Here's Why That Tiny Battery Came in a Huge Box

In an earlier post, I lamented receiving an order from Staples where the box was way too big for the product. I had a vague idea of why that had happened, but reader Andrew Roberson did us one better, tracking down the company that provides Staples’ fulfillment machinery.

One example is the machine you see at left, which takes predetermined widths of corrugated cardboard and turns it into boxes. They’re produced by a company called Packsize and, as suspected, they do indeed reduce waste in the long run (with my case being an outlier).

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I looked into the company’s system of “on-demand packaging,” and found it edifying to learn exactly what is going on inside a fulfillment center:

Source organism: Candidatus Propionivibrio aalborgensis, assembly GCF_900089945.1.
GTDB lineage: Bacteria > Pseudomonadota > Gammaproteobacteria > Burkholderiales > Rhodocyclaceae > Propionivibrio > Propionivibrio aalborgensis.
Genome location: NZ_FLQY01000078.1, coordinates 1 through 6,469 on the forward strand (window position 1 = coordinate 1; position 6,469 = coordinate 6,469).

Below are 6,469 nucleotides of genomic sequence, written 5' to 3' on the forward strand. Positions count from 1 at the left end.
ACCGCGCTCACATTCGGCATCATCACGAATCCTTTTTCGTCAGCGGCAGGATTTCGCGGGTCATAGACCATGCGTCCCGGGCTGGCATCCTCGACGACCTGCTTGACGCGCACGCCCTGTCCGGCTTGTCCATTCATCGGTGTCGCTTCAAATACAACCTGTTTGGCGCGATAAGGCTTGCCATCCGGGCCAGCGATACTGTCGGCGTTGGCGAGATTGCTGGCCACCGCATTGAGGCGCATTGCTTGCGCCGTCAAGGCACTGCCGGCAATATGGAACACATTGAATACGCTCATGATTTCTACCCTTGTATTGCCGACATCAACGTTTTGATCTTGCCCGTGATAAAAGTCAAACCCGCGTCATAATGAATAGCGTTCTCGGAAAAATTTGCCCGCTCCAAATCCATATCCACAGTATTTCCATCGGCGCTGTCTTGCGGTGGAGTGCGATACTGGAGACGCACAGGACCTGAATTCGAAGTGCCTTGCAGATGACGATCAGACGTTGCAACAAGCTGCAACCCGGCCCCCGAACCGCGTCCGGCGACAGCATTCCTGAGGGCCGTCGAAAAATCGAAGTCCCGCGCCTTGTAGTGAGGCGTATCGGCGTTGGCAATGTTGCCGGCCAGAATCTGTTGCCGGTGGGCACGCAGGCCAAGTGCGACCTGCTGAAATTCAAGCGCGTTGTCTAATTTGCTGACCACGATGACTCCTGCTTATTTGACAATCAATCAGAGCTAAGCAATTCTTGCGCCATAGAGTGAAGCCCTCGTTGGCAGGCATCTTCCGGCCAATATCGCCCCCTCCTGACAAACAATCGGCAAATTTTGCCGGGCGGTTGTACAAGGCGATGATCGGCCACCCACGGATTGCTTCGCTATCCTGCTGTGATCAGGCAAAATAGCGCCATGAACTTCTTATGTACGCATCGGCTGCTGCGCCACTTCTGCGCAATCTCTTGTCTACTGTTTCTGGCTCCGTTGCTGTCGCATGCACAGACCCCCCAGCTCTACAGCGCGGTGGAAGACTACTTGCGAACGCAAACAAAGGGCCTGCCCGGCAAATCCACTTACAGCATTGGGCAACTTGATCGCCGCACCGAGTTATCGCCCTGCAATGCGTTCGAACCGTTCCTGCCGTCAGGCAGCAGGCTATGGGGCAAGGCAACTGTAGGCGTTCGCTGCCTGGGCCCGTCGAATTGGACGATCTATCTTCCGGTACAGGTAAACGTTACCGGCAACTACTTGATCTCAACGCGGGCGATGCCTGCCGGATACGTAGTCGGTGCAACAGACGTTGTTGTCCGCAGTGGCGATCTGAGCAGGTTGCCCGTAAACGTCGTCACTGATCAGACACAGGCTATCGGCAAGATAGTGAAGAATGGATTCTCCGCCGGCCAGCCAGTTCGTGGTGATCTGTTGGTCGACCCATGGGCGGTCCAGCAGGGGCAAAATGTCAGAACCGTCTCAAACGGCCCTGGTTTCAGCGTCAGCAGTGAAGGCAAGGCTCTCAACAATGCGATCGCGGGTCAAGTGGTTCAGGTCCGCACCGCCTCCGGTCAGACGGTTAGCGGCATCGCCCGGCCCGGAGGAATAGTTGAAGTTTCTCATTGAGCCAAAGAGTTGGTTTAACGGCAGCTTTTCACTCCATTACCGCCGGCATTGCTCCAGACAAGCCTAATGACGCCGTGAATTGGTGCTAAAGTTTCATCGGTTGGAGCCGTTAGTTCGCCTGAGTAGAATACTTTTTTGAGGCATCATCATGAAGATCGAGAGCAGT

Here’s the video Roberson linked to, which shows the inside of an actual Staples facility incorporating the machines:


So it appears that Staples has chosen the sizes of corrugated Z-fold most common to their order, with my tiny battery being an anomaly. 

Finally, here’s a toy company explaining how Packsize’s system totally changed their fulfillment game, with some helpful explanations from the company veep on how things used to work versus how they’re done now:


I was surprised to hear that they did not have to pay for the machines, but just need to buy the corrugated from Packsize. It looks like the razor-and-handle business model works well here.

Thanks Andrew!

Source: core77

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